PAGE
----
In October of 2014, me and my fellow Write or Consequences (WoC) partners got together to formulate a plan of action with the eventual goal of self-publishing. Click here to read the full story. My personal goal was simple enough. I was going to try my hand at romance (again). This time however, I planned to shorten my word count, limit POV characters, and write a three book series.
Here was my reasoning at the time:
- Romance is the top selling genre. Made total sense to start there, develop a readership, and hopefully some income. That was my short term goal. Long term, I wanted to generate enough income to quit my day job and write full time. Ambitious, I’ll grant, but I had another goal in mind, and it is here is where my reasoning began to break down. More on that later.
- My second aim was to shorten my word count to 40 thousand words. By doing so I planned to “pop” out three books in fairly quick succession. Prior to this, the typical word count in my stories were hovering in the 100 to 120 thousand word range. 40 thousand words would surely be a piece of cake by comparison. Oh, the hubris.
- Another factor to speed my production was to limit the number of POV characters. In my prior novel, I had a scary number of POV characters. This time? Why I decided to cut that number to one. Yep, my story was to be told entirely from the heroine’s POV. And not even in first person. Nope, nothing so expected and mundane for me. I was going to be different and write from only one POV. And again, the hubris in my thinking led to a breakdown in my plan.
- Finally, by writing a three book series, my expectation was to hurriedly develop a backlist, which up until this point was nonexistent. Can’t sell what you don’t have. That quickly changed from a series to a serial, which I did not understand at first. It was explained to me that a series is three distinct stories told within a common framework such as hometown or a family structure. By contrast, my story was a serial – a three book story featuring the same characters at different points in time.
Where I went wrong:
- Yes, Romance is the top selling genre, and Romance is what led me into writing in the first place. I’ve always adored a good love story, but over the years I changed to enjoy my love stories wrapped inside a thick and meaty fantasy. In fairness, I knew this going into the WoC challenge. My plan was to build enough of a readership and enough income to quit my day job and ultimately to write what I really love, and that was fantasy. My reasoning here went astray in several ways. One, readers of one genre don’t generally follow authors into a completely different genre. It happens, but not often enough that you can count on it. And because of that, earning enough to enable me to quit my day job was not very likely. And finally, for me anyway, writing something I’m not as fond of so that I can write what I really want to write, well I just didn’t find the writing as fulfilling. If I had it to do again, I would not have made the same decision.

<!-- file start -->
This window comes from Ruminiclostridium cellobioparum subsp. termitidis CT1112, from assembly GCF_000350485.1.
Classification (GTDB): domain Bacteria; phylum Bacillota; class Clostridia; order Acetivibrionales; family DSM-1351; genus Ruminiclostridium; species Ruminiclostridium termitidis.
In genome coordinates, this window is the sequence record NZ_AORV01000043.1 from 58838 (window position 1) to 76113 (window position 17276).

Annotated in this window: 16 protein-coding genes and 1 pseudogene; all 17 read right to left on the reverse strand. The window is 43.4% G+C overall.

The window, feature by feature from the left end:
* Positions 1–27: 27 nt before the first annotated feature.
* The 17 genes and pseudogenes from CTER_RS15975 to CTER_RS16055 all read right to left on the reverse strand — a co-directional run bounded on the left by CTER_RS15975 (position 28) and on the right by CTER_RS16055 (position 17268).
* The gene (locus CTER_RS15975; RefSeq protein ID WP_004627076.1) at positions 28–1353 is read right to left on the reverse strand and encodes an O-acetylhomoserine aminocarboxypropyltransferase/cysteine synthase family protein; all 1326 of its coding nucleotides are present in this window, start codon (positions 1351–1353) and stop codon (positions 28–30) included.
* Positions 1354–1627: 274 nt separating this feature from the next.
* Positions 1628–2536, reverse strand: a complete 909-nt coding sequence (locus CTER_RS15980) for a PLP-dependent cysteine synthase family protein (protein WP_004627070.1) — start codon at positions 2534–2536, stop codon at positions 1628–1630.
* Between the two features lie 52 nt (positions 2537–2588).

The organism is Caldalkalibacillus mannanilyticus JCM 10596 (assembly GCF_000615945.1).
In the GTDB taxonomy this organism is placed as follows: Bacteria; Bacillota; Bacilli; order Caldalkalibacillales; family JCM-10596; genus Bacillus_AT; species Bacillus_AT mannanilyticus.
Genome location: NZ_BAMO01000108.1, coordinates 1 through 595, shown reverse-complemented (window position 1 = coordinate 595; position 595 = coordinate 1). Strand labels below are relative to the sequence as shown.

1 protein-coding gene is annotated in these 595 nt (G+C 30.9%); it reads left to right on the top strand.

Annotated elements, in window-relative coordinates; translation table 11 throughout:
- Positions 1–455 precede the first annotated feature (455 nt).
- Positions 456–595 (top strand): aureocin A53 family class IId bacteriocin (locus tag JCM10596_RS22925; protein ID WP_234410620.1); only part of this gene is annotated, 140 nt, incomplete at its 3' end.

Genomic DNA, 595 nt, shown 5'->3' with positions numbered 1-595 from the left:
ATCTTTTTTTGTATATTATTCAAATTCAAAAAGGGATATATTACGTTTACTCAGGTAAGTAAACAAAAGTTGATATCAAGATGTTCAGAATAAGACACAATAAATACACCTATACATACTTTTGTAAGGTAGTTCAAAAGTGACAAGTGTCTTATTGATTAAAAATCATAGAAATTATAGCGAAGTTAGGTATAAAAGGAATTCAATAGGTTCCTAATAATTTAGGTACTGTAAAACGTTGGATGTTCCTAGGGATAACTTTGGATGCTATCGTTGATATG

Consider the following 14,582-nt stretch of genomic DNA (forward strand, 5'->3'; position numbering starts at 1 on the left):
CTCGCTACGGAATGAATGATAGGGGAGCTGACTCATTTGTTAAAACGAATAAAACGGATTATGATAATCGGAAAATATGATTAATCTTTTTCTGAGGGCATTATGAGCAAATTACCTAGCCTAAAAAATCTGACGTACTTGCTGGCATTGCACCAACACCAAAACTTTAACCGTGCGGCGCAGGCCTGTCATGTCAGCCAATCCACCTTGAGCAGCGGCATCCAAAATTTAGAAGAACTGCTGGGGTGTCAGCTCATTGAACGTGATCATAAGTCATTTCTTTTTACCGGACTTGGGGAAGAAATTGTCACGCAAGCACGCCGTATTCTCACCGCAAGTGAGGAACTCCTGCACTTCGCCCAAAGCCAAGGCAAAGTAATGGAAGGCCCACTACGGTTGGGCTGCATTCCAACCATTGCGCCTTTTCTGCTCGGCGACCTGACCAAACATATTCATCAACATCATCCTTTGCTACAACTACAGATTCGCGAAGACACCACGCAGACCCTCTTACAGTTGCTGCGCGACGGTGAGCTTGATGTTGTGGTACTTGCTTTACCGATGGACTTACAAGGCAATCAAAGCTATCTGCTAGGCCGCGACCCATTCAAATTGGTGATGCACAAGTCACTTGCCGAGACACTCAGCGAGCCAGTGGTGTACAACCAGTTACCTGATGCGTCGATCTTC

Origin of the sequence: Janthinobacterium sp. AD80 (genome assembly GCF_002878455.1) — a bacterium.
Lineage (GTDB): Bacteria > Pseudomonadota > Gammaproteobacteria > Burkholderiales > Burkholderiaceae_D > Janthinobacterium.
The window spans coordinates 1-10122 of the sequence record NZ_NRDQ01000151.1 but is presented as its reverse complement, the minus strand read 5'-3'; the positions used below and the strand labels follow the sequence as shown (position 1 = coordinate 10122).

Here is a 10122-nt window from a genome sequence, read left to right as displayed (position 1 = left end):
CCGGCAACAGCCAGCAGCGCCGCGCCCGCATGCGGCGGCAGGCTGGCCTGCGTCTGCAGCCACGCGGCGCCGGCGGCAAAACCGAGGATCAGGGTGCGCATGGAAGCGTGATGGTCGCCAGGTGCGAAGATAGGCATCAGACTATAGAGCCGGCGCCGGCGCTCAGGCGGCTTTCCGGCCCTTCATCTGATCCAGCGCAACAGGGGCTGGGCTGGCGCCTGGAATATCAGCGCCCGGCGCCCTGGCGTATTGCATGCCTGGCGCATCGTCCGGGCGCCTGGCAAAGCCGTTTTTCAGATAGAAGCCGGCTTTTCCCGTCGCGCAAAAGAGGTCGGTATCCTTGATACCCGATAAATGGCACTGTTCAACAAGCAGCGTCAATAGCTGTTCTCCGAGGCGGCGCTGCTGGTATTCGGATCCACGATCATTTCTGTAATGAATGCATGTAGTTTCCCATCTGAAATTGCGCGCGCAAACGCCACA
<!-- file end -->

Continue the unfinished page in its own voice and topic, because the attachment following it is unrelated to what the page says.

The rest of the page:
- The notion that I can “pop” out a novel is not in my hardwiring. I know that now. Why? Because I like a rich, entailed story, and without even realizing it, I inherently take a very simple story idea and muddy it up with a whole host layers and complications. No popping here. Not now. Not ever.
- Limiting POV characters was a good idea. Taking it down to one POV character was not so good. Even supposing I kept within the Romance genre, one POV that is not first person is not favored by the vast majority of readers. They enjoy getting into the head of the male protagonist, and so book one of my serial will require a fair degree of rewriting as I add in the hero’s POV. Fair to say that whatever genre you write, it pays to know what the readers like.
- Finally, a series is a great tool for churning out stories in quick succession. A serial, not so much. Why inquiring minds want to know? Because in order to sustain the same story over the course of three novels requires layers and complication. Neither of which is going to speed you along to lengthy backlist.
So as the WoC ladies are nearing the end of our third challenge, will I make my goal of finishing first draft of book two? The jury is out, but I feel pretty darn confident. How then will my goal-setting be altered going forward? I’ve invest too much time and money to simply abandon this project, and so my goal is to see it through to the end.
But afterwards? Screw how long it takes. Screw whether or not my story has a strong market. Screw even the idea of someday getting to quit my day job and write full time.
For me, writing is a labor of love and injecting a business plan was not only wishful thinking but it took me away from what I love doing. It took me away from writing for pleasure and for personal fulfillment. Live and learn, baby. Live and learn.
Lorinda Peake wrote her first ditty when she was ten on an English seashore while visiting her British grandmother. From then on, her family either acted in or were treated to plays, skits, or commercial spoofs. In school, she wrote poetry, fables and short stories.
Years later, she tossed down a particularly bad novel and thought, “I could do at least that well.” She’s been pursuing the elusive published novel ever since. Recently, she joined a group of fellow writers who decided to cajole, bully, encourage, and sometimes baby each other along towards the publishing goal by setting real and measurable writing objectives with “motivational” consequences for non-attainment.
Lorinda loves a good romance – all the more if it is wrapped in a great fantasy setting. She lives on the Texas Gulf Coast with her husband of 34 years.